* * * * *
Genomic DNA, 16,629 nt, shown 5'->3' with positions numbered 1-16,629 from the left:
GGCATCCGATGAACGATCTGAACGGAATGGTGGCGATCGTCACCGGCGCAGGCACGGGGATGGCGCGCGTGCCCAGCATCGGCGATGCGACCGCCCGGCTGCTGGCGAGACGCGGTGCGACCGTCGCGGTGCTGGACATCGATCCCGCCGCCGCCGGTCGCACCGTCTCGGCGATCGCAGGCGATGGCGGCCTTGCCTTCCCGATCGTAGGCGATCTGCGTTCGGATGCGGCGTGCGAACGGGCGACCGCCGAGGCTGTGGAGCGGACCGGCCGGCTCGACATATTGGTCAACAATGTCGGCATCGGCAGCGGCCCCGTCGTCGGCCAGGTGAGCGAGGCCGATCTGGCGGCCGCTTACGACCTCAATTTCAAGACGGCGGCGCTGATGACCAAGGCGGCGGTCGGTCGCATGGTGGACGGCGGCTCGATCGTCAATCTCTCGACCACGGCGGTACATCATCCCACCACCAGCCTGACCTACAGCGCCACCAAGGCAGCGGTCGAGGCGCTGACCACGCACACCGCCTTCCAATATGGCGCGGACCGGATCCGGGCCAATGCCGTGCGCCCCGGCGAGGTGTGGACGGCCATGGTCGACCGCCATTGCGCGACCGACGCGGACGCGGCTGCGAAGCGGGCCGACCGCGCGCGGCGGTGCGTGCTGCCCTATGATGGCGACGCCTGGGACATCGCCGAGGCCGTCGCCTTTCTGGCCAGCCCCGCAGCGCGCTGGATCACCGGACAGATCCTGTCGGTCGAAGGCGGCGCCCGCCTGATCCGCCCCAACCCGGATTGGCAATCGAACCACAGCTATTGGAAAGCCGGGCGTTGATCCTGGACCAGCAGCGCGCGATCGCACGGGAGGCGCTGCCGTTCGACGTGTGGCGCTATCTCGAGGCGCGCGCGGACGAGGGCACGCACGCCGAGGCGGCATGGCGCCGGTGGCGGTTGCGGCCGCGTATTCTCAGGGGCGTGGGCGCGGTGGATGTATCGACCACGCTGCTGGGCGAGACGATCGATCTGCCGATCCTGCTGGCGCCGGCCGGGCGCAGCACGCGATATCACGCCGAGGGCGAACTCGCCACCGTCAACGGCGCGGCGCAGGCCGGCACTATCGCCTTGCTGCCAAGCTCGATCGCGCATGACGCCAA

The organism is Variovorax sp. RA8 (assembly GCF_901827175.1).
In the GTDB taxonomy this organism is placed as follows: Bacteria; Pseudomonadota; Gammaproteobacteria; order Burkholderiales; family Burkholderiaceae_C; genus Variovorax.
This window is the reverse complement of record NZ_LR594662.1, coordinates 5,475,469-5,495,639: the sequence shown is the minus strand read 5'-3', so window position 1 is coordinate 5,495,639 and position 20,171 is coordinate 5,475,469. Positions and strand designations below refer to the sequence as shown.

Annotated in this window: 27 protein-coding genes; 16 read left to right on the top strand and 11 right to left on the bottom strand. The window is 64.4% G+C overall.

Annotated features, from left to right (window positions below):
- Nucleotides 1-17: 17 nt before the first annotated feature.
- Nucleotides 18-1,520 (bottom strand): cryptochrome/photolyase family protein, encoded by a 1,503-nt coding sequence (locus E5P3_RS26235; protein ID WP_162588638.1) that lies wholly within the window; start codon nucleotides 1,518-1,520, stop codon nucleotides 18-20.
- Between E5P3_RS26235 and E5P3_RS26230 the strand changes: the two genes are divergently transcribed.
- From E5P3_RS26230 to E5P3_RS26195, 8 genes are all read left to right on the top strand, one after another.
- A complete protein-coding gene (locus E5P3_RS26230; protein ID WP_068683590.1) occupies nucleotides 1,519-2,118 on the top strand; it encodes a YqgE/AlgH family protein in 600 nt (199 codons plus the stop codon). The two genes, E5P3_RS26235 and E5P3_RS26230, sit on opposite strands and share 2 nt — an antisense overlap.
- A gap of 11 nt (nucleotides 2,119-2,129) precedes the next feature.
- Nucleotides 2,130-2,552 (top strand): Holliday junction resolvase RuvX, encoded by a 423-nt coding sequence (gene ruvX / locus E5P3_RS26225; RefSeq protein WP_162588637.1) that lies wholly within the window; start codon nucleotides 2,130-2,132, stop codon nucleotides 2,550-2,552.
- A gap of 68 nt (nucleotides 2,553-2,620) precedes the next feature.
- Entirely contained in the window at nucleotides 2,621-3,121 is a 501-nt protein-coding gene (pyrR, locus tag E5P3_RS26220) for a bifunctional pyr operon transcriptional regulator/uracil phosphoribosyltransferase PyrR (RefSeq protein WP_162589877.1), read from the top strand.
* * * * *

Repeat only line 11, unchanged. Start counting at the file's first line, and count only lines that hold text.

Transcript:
- From E5P3_RS26230 to E5P3_RS26195, 8 genes are all read left to right on the top strand, one after another.